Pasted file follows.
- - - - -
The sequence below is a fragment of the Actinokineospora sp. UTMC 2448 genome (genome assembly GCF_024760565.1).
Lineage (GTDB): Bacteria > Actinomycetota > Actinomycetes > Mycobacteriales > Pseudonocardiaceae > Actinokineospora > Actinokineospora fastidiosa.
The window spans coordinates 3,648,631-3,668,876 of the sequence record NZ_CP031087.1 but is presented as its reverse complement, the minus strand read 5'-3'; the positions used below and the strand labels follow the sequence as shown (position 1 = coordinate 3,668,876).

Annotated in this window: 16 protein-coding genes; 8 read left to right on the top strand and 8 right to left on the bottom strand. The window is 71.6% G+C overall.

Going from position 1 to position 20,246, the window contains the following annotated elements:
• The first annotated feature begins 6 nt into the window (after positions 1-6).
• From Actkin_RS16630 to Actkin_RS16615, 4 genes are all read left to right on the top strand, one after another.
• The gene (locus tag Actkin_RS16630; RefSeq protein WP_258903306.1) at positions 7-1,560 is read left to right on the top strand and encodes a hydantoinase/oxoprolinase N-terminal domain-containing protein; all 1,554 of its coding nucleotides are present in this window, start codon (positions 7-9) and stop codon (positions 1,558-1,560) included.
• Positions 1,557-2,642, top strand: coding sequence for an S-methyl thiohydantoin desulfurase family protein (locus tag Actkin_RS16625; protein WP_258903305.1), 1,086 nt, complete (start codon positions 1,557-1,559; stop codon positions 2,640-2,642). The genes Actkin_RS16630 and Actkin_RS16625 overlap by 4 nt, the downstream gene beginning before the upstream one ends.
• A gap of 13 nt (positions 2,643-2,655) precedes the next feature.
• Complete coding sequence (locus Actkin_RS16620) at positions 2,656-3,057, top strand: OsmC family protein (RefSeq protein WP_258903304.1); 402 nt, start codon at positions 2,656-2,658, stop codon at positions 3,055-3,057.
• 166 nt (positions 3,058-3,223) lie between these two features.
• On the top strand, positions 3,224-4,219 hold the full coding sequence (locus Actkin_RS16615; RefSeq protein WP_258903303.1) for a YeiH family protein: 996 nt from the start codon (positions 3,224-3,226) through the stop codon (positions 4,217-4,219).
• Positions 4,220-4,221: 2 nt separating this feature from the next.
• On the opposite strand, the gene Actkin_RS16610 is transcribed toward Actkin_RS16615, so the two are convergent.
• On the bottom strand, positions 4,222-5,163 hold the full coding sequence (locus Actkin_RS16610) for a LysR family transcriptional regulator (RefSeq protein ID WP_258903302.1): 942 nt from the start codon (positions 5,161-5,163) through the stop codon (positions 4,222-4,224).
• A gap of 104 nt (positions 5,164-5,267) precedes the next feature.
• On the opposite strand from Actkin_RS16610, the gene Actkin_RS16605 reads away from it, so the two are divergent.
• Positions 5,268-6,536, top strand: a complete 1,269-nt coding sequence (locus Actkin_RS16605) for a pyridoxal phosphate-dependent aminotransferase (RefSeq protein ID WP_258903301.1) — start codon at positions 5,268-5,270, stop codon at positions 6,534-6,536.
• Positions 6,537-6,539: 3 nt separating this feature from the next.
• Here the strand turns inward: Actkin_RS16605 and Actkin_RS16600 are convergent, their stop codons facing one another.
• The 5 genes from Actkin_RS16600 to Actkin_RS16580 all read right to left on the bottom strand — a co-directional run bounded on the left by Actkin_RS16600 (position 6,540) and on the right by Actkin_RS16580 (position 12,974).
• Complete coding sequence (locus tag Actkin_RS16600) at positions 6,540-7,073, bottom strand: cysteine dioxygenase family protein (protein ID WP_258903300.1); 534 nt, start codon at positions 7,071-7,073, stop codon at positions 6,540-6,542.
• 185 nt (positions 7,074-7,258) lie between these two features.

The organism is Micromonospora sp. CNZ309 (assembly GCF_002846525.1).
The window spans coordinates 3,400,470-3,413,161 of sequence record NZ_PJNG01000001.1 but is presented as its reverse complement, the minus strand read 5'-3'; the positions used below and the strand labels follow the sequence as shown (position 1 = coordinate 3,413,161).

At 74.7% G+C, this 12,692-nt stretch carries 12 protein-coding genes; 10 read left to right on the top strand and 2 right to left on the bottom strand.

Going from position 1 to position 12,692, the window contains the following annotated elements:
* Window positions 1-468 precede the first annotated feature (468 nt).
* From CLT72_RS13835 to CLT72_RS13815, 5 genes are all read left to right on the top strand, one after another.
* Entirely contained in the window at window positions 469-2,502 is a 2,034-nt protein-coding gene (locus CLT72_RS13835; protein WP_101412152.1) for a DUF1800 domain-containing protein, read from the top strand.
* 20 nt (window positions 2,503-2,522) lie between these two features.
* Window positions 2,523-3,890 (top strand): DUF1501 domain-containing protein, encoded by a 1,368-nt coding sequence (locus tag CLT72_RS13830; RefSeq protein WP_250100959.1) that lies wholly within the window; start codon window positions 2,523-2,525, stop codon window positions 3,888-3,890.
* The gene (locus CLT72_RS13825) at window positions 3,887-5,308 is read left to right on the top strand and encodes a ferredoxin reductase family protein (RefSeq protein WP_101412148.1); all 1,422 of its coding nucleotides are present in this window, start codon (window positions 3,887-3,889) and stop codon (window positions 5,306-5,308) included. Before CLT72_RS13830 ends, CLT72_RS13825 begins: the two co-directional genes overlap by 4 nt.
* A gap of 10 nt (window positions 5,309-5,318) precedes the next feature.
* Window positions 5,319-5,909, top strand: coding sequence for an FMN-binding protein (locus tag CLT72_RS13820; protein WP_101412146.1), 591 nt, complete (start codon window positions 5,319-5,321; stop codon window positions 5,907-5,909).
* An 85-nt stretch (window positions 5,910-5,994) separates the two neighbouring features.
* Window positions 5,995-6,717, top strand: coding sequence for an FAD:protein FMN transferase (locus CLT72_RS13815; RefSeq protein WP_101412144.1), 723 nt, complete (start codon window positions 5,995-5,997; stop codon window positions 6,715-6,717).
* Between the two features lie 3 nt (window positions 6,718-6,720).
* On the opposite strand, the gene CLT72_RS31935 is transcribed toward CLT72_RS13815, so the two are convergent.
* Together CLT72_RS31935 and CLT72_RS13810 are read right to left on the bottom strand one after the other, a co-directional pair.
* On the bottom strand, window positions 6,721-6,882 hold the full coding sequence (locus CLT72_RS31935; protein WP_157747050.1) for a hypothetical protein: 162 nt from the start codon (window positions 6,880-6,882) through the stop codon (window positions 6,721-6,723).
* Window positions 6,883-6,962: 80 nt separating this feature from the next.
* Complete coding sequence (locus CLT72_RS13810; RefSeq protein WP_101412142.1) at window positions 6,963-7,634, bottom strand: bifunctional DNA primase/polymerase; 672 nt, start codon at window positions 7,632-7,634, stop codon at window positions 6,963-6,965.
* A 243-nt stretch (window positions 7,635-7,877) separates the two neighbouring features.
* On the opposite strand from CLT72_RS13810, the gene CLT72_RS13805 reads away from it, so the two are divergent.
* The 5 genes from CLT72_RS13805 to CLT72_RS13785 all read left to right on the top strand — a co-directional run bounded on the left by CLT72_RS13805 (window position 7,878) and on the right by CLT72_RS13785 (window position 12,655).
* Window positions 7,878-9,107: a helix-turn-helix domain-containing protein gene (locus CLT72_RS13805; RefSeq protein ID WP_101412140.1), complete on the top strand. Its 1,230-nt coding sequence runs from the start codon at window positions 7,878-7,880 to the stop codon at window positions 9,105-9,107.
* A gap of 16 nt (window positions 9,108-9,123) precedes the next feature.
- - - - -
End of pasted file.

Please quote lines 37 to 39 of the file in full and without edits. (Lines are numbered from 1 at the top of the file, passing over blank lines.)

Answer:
* An 85-nt stretch (window positions 5,910-5,994) separates the two neighbouring features.
* Window positions 5,995-6,717, top strand: coding sequence for an FAD:protein FMN transferase (locus CLT72_RS13815; RefSeq protein WP_101412144.1), 723 nt, complete (start codon window positions 5,995-5,997; stop codon window positions 6,715-6,717).
* Between the two features lie 3 nt (window positions 6,718-6,720).